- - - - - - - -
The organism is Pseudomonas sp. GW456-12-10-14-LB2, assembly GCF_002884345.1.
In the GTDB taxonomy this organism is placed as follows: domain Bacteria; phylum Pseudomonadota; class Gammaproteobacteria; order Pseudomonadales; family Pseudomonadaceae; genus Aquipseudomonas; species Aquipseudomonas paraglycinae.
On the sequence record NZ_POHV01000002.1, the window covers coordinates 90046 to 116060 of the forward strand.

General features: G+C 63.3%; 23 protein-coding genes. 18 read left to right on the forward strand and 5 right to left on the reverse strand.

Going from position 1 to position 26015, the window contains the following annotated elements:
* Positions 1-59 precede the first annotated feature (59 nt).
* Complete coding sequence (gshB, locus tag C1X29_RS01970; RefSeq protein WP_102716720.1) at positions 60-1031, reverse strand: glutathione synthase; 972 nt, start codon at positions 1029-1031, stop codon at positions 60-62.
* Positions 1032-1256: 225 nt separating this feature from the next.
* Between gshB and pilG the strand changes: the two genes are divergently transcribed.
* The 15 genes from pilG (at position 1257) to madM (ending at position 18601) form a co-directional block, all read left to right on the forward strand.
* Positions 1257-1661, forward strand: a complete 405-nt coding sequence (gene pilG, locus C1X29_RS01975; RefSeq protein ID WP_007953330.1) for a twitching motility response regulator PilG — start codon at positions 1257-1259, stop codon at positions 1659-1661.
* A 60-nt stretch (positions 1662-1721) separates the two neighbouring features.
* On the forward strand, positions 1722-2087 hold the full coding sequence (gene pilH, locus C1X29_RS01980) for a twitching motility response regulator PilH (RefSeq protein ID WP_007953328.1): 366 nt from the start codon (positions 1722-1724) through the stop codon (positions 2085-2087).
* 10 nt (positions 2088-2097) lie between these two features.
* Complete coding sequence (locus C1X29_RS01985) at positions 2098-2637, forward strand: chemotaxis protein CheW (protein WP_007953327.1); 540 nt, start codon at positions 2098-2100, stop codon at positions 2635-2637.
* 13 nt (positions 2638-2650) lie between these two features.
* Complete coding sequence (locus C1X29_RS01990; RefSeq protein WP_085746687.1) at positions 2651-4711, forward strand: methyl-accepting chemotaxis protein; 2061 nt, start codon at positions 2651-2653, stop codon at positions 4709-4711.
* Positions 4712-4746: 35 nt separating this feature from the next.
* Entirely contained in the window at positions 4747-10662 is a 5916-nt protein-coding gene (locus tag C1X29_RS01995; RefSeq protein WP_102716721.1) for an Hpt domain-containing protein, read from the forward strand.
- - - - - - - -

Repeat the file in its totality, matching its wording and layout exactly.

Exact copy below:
The organism is Pseudomonas sp. GW456-12-10-14-LB2, assembly GCF_002884345.1.
In the GTDB taxonomy this organism is placed as follows: domain Bacteria; phylum Pseudomonadota; class Gammaproteobacteria; order Pseudomonadales; family Pseudomonadaceae; genus Aquipseudomonas; species Aquipseudomonas paraglycinae.
On the sequence record NZ_POHV01000002.1, the window covers coordinates 90046 to 116060 of the forward strand.

General features: G+C 63.3%; 23 protein-coding genes. 18 read left to right on the forward strand and 5 right to left on the reverse strand.

Going from position 1 to position 26015, the window contains the following annotated elements:
* Positions 1-59 precede the first annotated feature (59 nt).
* Complete coding sequence (gshB, locus tag C1X29_RS01970; RefSeq protein WP_102716720.1) at positions 60-1031, reverse strand: glutathione synthase; 972 nt, start codon at positions 1029-1031, stop codon at positions 60-62.
* Positions 1032-1256: 225 nt separating this feature from the next.
* Between gshB and pilG the strand changes: the two genes are divergently transcribed.
* The 15 genes from pilG (at position 1257) to madM (ending at position 18601) form a co-directional block, all read left to right on the forward strand.
* Positions 1257-1661, forward strand: a complete 405-nt coding sequence (gene pilG, locus C1X29_RS01975; RefSeq protein ID WP_007953330.1) for a twitching motility response regulator PilG — start codon at positions 1257-1259, stop codon at positions 1659-1661.
* A 60-nt stretch (positions 1662-1721) separates the two neighbouring features.
* On the forward strand, positions 1722-2087 hold the full coding sequence (gene pilH, locus C1X29_RS01980) for a twitching motility response regulator PilH (RefSeq protein ID WP_007953328.1): 366 nt from the start codon (positions 1722-1724) through the stop codon (positions 2085-2087).
* 10 nt (positions 2088-2097) lie between these two features.
* Complete coding sequence (locus C1X29_RS01985) at positions 2098-2637, forward strand: chemotaxis protein CheW (protein WP_007953327.1); 540 nt, start codon at positions 2098-2100, stop codon at positions 2635-2637.
* 13 nt (positions 2638-2650) lie between these two features.
* Complete coding sequence (locus C1X29_RS01990; RefSeq protein WP_085746687.1) at positions 2651-4711, forward strand: methyl-accepting chemotaxis protein; 2061 nt, start codon at positions 2651-2653, stop codon at positions 4709-4711.
* Positions 4712-4746: 35 nt separating this feature from the next.
* Entirely contained in the window at positions 4747-10662 is a 5916-nt protein-coding gene (locus tag C1X29_RS01995; RefSeq protein WP_102716721.1) for an Hpt domain-containing protein, read from the forward strand.